Friday, September 14, 2007

Whose Line Is it Anyway?

I used to hate waiting in line. You shift your feet. You wish for a place to sit, or something to lean against. You wonder why the goofball at the front of the line is taking so long. You avoid eye contact with the other people in line. You make small talk with the other people in line when the goofball at the front takes another ten minutes. You rage at the cashier/teller/ticket taker and every other person in the vicinity for wasting your time, for being so slow, for not opening a brand-new line just for you.

But after living in the Philippines, I've decided that lines are my friend. I miss them. I want them back. I crave orderly conduct and respect for personal space.

I went to the bank today. For an hour and a half.

They don't have lines here so much as blobs. Blobs of people who swarm around a counter until they catch someone's eye. But if there is a line, you never make the mistake of leaving a few inches between you and the next person. That's like standing on a chair and screaming into a megaphone: "Wow! Unoccupied space, here for the taking! Act now! I'm not really in line; I'm just here to raise my blood pressure!"

You get used to it eventually. After you move past the disbelief, the shock of violation to your sense of fair play, you swap your good manners for pure survival instinct. No more polite, "After you." No more hanging back until you can distinguish a clear pattern among the blob. Charge right into the fray. Snuggle up to the person in front of you and get cozy for the duration. Demand the attention of the customer service individual.

Walk right into that bank, shoulder your way past the milling crowd, and plop yourself down at the service desk to process your twice monthly transfers.

And bring a book. Because getting to the front of the line is only Lesson One.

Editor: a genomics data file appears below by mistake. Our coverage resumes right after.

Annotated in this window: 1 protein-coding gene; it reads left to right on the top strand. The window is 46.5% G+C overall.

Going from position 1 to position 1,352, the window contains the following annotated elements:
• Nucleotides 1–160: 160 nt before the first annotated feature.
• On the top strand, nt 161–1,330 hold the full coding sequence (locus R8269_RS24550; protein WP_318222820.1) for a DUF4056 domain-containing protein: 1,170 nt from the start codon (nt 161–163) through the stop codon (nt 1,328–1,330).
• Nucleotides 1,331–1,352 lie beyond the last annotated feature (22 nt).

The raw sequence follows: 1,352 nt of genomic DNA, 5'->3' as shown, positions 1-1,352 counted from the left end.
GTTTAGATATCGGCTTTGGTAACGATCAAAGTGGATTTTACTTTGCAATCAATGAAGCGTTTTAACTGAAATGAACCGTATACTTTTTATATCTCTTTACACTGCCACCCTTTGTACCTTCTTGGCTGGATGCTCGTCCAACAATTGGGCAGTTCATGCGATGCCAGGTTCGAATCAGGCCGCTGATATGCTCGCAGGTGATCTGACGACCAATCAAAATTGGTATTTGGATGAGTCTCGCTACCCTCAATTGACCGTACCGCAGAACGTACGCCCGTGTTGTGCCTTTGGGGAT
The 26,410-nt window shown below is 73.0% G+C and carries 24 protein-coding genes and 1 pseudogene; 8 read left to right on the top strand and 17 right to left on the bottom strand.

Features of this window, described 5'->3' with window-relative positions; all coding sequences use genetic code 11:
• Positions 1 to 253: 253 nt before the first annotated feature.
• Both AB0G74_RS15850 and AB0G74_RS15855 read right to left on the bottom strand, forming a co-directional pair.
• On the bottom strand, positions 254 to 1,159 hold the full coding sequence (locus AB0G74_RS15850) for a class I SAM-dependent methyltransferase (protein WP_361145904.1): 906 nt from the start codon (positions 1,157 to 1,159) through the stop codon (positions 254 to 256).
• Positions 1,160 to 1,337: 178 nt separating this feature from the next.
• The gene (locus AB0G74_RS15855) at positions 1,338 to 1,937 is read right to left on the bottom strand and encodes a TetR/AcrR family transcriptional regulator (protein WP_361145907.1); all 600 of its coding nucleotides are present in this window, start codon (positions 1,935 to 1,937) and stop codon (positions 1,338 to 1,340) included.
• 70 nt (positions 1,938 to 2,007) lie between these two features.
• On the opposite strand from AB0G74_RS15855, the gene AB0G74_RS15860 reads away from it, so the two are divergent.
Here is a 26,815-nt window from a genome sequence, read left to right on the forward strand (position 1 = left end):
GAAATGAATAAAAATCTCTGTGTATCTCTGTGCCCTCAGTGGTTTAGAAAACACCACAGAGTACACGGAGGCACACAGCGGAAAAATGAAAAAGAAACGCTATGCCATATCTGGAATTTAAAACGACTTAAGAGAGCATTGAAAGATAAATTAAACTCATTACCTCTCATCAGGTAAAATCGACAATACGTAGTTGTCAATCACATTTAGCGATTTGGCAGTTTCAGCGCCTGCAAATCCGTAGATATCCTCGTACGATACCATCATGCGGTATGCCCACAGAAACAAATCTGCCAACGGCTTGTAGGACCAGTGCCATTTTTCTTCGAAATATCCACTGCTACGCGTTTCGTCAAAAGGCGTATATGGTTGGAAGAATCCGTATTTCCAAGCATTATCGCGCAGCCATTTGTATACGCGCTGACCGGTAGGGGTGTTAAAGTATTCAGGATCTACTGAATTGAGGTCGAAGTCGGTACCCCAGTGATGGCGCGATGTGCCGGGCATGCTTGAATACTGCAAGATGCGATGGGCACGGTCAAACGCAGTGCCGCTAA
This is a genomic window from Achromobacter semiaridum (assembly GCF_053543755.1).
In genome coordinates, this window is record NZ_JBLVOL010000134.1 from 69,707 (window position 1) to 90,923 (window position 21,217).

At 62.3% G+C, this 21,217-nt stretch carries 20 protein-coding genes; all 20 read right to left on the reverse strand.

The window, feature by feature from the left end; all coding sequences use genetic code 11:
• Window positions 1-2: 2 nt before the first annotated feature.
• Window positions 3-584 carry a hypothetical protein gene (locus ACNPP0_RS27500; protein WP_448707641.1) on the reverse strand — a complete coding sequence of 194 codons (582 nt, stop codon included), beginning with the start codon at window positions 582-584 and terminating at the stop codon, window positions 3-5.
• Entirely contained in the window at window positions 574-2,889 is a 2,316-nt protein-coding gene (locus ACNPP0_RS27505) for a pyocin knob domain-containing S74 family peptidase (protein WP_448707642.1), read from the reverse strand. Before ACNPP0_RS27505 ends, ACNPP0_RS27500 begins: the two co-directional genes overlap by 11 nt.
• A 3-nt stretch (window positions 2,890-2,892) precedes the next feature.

Lesson Two: Waiting patiently while something that should take five minutes actually takes an hour and a half.


Helena said...

That sounds tough! (Do you read in line? I'd think it would be hard to read and keep an eye on your place in line at the same time.) Korea was like that sometimes, but for the most part I didn't have to do stuff like that in places where there were tons of people. Usually. It was funny, though, seeing the difference between movie theaters in Seoul, where there are millions of people, and in Chonan, a much smaller city where Doug and I taught English. In Seoul you'd buy a ticket not just for a specific showing but for a specific seat. In Chonan you'd just buy a ticket and go in whenever you felt like (even if it was in the middle of a showing) and stay as long as you wanted. I remember when we went to see Hercules (the Disney one) we enjoyed it so much we stayed and watched it twice.

Angela said...

Sounds dreadful! Its like the grocery store deli where they have a ticket # you can take but no one ever does. Instead we all eye each other and make sure that the orderly first come first serve is adhered to. I used to bartend in a crazy, busy bar and when I watched someone shout out or edge another person away, I always called them on it..."Like wasn't this person there before you?" and I would purposely ignore them for a good while. Do they not believe in lines for some reason in the Philippines?

Chris said...

It's irritating, but it's been good for me, too. Makes me stand up for myself. When I do say something to people who cut, they're usually very apologetic. In a city of 12 million, they grab opportunities when they see them. I don't think they see it as rude at all.

Helena, the movie theaters here are amazing. $2 US for assigned seating, and you can often catch a popular show on opening day without lines. (Though advance seats for the big movies like Harry Potter are a good idea.) Plus the theaters are so heavily air conditioned, it's like our own little version of winter!

Dreama said...

Good words.